I’ve seen these before, I thought to myself. Those are the quirky tripods, with bold colors, that make them look as much like photo toys as serious gear itself. Here or there, I’d seen them in person. Hmm, decent build quality, solid enough, but still a usable size…. hence my dilemma.

I needed a tripod to go backpacking with. When you search for “backpacking tripod” in Google, you get this. Makes sense. It is called the MeFOTO Backpacker Tripod after all, and a product named as such should follow suit. But does it deliver? Further, does it do it well? Most likely.

After conducting loads of research and stressing out over the options, I arrived here, typing this review post-use of the thing itself.

Firstly, I needed something solid, light enough to attach to a backpacking pack, but with minimal features and constructed well enough to stand up to the pesky dust and rock (even moisture) that tends to hang around hiking trails and those weird things called mountains.

MeFOTO Backpacker TripodMade out of lightweight aluminum, each joint and turny-thingy are pleasures to use. Well dampened, and so far, not loose, I have a feeling they’ll stand up to repeated use of throwing around a campsites and hanging on cliffhanger style to the back of my bag.

The leg extenders work with quick flicks of the wrist. Although it takes some getting used to, deploying and setting the tripod to your liking to get the shot is quick and easy. Another plus, it seems the bottom tips of the legs are prone to resist moisture. Having dunked all of the legs in a chilly river, I see no reason for concern on anything being rusted. That was several months ago and since I’m no scientist, my guess is that they’ll be good to go for a while. Just don’t take this swimming or defend your girlfriend against sharks with it.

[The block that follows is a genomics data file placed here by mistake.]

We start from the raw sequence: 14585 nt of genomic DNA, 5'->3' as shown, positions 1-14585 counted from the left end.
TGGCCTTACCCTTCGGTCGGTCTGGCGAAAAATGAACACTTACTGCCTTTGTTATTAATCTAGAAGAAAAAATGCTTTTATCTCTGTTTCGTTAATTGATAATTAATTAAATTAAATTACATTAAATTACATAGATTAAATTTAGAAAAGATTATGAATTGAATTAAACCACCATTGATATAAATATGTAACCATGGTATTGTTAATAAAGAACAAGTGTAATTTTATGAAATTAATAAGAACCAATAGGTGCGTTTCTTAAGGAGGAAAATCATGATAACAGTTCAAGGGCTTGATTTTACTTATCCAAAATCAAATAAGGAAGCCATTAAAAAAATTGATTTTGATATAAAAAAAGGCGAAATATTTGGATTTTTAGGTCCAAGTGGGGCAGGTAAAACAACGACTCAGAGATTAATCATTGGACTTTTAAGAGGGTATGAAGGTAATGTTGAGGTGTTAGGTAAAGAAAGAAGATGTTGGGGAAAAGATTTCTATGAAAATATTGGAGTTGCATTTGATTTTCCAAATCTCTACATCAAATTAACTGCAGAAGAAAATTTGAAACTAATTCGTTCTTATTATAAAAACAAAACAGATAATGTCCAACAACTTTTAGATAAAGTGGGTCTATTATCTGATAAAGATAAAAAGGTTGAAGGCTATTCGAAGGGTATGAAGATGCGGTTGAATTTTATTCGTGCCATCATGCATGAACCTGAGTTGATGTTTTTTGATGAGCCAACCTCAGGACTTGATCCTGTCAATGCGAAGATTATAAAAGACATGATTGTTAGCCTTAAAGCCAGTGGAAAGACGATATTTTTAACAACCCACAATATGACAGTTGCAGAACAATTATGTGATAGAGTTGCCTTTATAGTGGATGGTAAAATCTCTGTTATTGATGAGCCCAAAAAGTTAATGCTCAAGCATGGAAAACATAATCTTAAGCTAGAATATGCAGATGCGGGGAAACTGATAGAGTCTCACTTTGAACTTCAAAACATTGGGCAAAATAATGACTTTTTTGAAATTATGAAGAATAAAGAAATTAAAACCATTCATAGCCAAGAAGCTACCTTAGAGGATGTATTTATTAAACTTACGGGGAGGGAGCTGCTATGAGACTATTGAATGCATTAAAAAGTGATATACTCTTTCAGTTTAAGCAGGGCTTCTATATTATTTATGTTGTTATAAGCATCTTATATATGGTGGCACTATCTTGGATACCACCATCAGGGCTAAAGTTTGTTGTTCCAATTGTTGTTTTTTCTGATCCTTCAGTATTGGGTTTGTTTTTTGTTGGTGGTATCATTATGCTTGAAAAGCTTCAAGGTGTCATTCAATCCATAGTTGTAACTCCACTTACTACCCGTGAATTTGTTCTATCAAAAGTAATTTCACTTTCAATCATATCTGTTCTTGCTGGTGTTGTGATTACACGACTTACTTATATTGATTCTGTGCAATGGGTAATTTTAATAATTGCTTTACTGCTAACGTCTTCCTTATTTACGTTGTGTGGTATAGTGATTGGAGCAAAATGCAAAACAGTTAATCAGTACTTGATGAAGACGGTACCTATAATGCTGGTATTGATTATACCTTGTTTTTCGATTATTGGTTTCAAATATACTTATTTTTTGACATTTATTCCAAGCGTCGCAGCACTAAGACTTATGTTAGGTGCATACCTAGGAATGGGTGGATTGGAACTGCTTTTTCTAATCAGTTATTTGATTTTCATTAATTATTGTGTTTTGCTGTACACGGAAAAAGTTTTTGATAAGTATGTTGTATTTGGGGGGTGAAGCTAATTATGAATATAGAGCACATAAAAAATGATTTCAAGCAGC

The ball head is equally a joy to use. Gears have a nice feel, without being the least bit cheap.

*UPDATED – One quirk I find almost a complete danger to owning the tripod: On my version, the legs are weighted enough, so that once you lift it up they fall down slightly. Normally not a big deal, but this falling action engages the leg-lock, just a TINY bit. This means that once you set it down again, you do run the risk of having your camera do a face plant, since the leg-lock is leg and able to bend. Like mine did, with a brand new lens attached. Ouch. MeFOTO, if you’re listening, fix this now.

*I have since fixed this issue. All that needed was a quick tightening on a few of the leg screws. Although I think this fix is all that it needed, I am a bit concerned the screws will loosen with use. For now, this has completed cleared up the issue!

That being said, overall the MeFOTO Backpacker is handy, compact and worthy of a spot in my bag. This little guy is coming to Iceland with me. Hope he survives the cold.

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